the stock market." (or words to that effect)

> 7) Often Directors have to draft policies, form committees, find
> weaknesses or approaching problems of GNOME and work on solutions, and act
> as liason with various groups (both within and outside GNOME) and
> companies.  Please name three or more areas which you feel are important
> for the Board to address over the next year and which you would enjoy
> contributing some of your time to help get things started and possibly act
> as a liason between the Board and any other committees, groups, or
> companies if relevant.

1. There should be regular GNOME hackfests: frequent, small local
gatherings of developers, and less frequent (twice annually?) core
hacker retreats.  The board could help to organize these and, in some
cases, to pay for them.

2. GNOME Desktop Usability.  I think there are a few things that can be
done here: (i) a "desktop usability bughunt," in the spirit of the
October GNOME bughunt and informed by the Sun usability research (ii)
coordinated usability testing between the companies that can afford to
pay for it so that we're using our corporate resources as efficiently as
possible (iii) trying to instill individual projects with a sense of the
importance of this stuff; e.g. usability quirks should be opened as bugs
in bugzilla (iv) we need high-quality, free fonts.

3. GNOME Office.  It needs a real web page, coordinated releases, and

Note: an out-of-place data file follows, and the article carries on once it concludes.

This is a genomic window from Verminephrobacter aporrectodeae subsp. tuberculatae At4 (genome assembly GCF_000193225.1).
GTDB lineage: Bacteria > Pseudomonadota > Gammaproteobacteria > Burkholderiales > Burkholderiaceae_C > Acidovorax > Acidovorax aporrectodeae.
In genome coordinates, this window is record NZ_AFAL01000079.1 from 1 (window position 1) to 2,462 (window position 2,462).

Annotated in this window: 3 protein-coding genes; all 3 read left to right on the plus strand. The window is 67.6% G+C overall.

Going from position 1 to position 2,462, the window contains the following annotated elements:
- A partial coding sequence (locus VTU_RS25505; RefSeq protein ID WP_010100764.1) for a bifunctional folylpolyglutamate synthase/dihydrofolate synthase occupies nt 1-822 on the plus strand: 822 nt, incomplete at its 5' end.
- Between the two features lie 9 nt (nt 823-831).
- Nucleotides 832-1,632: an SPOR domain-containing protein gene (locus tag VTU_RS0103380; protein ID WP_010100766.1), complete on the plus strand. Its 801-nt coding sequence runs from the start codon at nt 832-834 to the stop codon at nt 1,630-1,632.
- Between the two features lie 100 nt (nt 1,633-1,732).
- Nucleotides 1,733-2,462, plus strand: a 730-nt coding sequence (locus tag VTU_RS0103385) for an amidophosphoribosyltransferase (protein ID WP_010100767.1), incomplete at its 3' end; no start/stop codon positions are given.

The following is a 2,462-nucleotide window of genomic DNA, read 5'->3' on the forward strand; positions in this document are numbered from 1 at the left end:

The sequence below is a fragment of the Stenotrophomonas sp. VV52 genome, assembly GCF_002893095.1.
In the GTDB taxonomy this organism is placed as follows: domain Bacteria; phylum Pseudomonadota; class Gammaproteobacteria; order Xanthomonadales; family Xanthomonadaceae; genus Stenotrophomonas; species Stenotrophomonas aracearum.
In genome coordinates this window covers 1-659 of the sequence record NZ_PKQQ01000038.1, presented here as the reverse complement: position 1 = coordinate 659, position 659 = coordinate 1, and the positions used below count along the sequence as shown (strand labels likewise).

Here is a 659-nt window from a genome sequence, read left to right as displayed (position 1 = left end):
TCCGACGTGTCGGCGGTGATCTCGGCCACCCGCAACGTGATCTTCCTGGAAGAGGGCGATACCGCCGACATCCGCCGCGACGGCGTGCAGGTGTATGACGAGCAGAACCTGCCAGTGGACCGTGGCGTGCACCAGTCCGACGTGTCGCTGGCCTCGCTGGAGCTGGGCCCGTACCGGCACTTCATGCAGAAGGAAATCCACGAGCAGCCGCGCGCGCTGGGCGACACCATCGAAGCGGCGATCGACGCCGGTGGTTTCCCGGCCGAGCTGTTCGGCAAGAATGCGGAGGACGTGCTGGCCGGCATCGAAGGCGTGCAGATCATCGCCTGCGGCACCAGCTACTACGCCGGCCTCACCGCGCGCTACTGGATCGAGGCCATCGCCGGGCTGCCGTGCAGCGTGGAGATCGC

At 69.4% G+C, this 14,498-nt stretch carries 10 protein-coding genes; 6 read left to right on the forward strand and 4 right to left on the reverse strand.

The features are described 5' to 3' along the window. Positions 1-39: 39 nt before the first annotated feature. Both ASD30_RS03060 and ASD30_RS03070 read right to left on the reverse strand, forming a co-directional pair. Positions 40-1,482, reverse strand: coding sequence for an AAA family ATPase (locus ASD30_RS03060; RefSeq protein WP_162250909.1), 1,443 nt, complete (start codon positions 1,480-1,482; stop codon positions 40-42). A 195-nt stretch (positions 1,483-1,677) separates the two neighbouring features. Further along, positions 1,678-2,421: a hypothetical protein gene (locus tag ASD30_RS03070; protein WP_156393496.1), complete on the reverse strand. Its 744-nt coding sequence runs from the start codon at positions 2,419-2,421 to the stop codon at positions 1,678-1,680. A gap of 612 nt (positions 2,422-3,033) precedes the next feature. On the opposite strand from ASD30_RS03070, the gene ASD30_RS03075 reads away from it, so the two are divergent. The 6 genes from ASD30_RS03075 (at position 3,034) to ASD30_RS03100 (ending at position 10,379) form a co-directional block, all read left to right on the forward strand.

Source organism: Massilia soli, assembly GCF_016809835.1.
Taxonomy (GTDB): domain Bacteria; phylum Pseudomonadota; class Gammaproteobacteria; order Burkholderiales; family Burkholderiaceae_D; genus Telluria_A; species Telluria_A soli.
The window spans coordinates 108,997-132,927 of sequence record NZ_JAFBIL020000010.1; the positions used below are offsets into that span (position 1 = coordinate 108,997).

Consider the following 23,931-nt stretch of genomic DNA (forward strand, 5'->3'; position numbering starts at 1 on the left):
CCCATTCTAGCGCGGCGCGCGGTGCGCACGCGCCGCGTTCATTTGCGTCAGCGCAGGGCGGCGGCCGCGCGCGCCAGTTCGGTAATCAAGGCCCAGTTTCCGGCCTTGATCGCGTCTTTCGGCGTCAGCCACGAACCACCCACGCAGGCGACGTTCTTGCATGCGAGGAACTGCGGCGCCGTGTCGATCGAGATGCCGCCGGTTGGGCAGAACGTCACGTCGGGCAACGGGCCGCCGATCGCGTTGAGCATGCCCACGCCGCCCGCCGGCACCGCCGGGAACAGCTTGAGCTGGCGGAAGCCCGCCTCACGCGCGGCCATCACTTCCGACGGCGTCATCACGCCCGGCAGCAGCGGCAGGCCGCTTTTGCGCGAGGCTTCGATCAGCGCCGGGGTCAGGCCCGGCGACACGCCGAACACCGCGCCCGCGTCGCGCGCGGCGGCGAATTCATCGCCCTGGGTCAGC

better integration.  Oh, yes, and we need to define what's in it :-).  I
recognize the difficulty of this project but I think that the benefits
are worth the effort.

> 8) Do you consider yourself diplomatic?  Would you make a good
> representative for the GNOME Foundation to the Membership, media, public,
> and organizations and corporations the GNOME Foundation works with?

Yeah, I can press the oily palm with the best of them. :-)

> 9) Will you represent the interests of GNOME and the GNOME Foundation over
> all other personal or corporate interests you may represent?

Absolutely and without compromise.

> 10) Will you be willing and have the available time to take on and
> complete various tasks that the Board needs accomplished?

Yes, this work is very important to me; I will explicitly set aside time
in my schedule for the GNOME foundation.